Good news! I have been confirmed as an artist at the 2011 American Theater Organ Society national convention. My role is to provide insight and demonstration of the Roland digital organ. This annual function will be held in Providence, RI. at the downtown Westin Hotel. The dates are June 30th — July 4th. For many years the volunteers and contributors of ATOS have worked tirelessly to maintain theater pipe organ installations throughout the country. The effort is huge in that many of these instruments are either vintage or have not been serviced adequately through the years. So the necessity of having a small army of dedicated technicians who spend a copious amount of time making sure the console, wiring and pipes themselves are in working order is absolutely crucial.
The chapter hosting the event is EMCATOS (Eastern Massachusetts chapter of ATOS) and the four-day convention will feature various famous theater organists performing in the general area. Reservations show some 600 people attending ready to listen to their favorite players. So you may ask what pertinence the Roland Atelier organ has in this environment. Good question…..
With the passing of time, traditional theater organs have seen their hay day being integrated into some of the most prestigious venues in the world. Their sound is utterly unique, created by thousands of vertical pipes being activated by the rely system emanating from the organ console. Acquiring the organ itself is a very costly undertaking plus maintenance issues are sometimes prohibitive. However, though rare, these complex, elaborate installations do appear in large homes. There is truly no substitution for a situation of this caliber but there now is a “second best”, more doable solution for those folks craving theater organ instrumentation. It is the Roland Atelier organ which features digitally sampled theater organ ranks. Although these registrations are only one facet of this instrument, the variety and combination of theater organ sounds make the Atelier organ a satisfying more practical replacement for the real thing.
My mission at the convention will be to present and educate the attendees on technology that makes it possible to virtually replicate voicing typical of the theater pipe organ. I’ll also be performing at their gala banquet on Sunday evening. This will be fun. I anticipate the majority of people interested in knowing more about this subject will be genuinely impressed with the realism emanating from the Roland organ.
I can’t wait. For more information about this year’s ATOS convention, please log onto www.atos.org/convention
I use the term Theatre Organ or Pipe organ on a regular basis. I have been asked recently what the differences are between the two or if there are differences. There are a occasions that I do performances on both types of organs as well as the new Roland Atelier among others. I hope that this explanation helps you understand the different types of organs on the market and the different types of organs I play on a regular basis around the country.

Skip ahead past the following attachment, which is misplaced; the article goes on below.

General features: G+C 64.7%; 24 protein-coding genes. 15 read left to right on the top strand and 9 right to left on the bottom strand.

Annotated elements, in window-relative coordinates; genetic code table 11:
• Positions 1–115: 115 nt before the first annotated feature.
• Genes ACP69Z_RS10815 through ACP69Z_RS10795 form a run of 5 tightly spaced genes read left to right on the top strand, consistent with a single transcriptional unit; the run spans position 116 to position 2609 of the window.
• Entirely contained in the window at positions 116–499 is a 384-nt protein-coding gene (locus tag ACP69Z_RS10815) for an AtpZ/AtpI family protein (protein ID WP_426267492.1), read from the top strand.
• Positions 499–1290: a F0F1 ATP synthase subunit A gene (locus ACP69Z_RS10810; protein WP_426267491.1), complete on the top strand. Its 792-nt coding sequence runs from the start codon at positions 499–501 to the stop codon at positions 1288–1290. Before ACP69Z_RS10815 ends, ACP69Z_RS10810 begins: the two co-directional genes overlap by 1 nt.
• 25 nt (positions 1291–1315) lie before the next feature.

“theater pipe organ”; “theatre pipe organ”; “theater organ”; “theatre organ”===originally meaning a multi-manual organ powered by bellows powering the organ with leads to large chambers housing various sizes of pipes, usually high up to the right and left of the console. These are connected by relay wires attached to the various rows (ranks) of pipes. The shorter and more slender the pipe, the higher and thinner the pitch. The problem is tremendous maintenance and venue issues. After the “talkies” came in, folks wanted to view movies, not just listen to organ music so the installations…with few exceptions…went silent and neglected for a number of years. However, gradually enthusiasts volunteered to resurrect the organs, even enhancing the tonal variety by combining ranks from different instruments. In other words, those that were in utter disrepair became part of other more sustainable situations.
The bottom line is that today there are some 150 theater organs in working order….many in the Bay area (Redwood City, the Castro, etc.) There is a group of followers who travel for hours to attend an event involving an artist playing a theater pipe organ. Their national association is the ATOS, American Theater Organists Society. These folks are exuberant in their desire and devotion to the theater piped organs still in existence. Nowadays, some of the sound creation is actually retrieved from electronic means. For example, the Fullerton (CA) Theater console has integrated a small Roland bank of sound tablets into the registration area…very unobtrusive, but still it’s there, I’ve played on it. For many years this would be a sacrilege but people are beginning to understand that the life span of these organs is growing near its end and preservation of the sound they love is crucial.
I am going to go on to more information in the following blogs about how I became involved in this industry and how each organ is different.